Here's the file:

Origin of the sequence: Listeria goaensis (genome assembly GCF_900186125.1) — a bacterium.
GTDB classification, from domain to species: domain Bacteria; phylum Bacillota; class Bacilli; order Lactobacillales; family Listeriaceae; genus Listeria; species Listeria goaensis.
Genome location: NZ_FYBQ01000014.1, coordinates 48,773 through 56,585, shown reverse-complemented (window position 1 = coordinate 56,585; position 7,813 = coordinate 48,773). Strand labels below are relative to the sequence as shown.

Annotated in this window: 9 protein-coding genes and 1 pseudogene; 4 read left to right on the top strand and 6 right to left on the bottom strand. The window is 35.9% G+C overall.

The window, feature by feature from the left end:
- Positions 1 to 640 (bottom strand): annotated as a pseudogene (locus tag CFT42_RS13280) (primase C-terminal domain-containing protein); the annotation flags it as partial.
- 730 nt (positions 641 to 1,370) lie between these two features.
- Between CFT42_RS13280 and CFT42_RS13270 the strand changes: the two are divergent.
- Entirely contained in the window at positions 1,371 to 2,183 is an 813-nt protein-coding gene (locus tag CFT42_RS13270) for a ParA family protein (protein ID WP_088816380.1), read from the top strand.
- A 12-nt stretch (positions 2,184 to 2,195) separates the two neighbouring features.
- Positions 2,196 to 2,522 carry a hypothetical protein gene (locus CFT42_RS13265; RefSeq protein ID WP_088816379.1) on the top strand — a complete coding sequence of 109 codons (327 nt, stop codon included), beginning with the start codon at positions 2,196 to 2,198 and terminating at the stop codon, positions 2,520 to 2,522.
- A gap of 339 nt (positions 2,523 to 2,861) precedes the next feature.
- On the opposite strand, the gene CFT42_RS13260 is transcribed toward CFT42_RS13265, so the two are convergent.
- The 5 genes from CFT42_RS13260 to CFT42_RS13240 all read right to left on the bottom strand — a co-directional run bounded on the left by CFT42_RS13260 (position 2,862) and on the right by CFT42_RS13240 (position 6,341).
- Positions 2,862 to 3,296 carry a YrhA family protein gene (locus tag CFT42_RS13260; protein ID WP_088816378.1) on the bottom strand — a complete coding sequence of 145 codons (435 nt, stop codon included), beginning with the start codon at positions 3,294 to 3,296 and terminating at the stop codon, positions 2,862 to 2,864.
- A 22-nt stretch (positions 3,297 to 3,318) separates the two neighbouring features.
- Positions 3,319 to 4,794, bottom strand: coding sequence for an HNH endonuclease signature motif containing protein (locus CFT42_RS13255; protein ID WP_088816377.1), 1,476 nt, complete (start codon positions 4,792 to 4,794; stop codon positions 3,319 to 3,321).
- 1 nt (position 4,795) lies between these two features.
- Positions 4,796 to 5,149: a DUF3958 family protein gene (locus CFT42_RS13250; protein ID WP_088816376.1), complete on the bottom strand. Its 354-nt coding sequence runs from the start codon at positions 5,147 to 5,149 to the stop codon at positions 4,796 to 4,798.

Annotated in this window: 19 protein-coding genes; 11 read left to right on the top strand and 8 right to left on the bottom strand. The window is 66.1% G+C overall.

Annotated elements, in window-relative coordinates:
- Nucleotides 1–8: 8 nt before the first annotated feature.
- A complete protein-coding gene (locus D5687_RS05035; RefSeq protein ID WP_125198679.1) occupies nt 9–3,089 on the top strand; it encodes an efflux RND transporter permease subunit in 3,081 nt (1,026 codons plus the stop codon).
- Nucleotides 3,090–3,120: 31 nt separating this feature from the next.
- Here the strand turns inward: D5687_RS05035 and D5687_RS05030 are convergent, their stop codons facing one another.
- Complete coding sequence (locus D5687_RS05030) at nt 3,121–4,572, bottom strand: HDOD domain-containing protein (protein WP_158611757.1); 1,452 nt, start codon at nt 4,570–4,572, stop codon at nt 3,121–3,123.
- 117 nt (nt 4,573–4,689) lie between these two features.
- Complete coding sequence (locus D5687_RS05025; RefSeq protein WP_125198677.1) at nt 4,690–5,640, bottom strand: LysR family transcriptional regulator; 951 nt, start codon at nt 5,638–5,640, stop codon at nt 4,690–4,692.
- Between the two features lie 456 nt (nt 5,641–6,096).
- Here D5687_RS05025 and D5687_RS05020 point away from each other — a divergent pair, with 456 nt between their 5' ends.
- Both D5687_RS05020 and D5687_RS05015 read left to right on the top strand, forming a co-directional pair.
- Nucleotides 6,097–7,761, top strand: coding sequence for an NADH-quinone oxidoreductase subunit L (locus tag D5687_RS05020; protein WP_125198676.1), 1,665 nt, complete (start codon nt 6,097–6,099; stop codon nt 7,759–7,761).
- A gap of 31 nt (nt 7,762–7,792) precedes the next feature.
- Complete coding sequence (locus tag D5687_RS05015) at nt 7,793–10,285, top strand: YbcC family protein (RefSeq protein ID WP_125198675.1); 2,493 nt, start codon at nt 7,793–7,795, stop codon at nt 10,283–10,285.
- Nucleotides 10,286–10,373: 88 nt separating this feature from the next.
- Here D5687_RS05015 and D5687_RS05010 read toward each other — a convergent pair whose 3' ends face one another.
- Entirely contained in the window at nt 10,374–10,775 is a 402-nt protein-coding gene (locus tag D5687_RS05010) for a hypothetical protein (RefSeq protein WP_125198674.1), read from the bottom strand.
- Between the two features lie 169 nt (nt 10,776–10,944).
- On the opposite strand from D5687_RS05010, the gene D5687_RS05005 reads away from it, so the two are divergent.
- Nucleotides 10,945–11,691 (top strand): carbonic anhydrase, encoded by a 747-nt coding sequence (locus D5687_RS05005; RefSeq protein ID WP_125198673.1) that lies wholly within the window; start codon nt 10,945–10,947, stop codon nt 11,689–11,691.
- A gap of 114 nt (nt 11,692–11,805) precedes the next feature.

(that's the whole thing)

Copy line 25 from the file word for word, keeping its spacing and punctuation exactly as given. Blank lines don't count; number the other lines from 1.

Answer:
- Here the strand turns inward: D5687_RS05035 and D5687_RS05030 are convergent, their stop codons facing one another.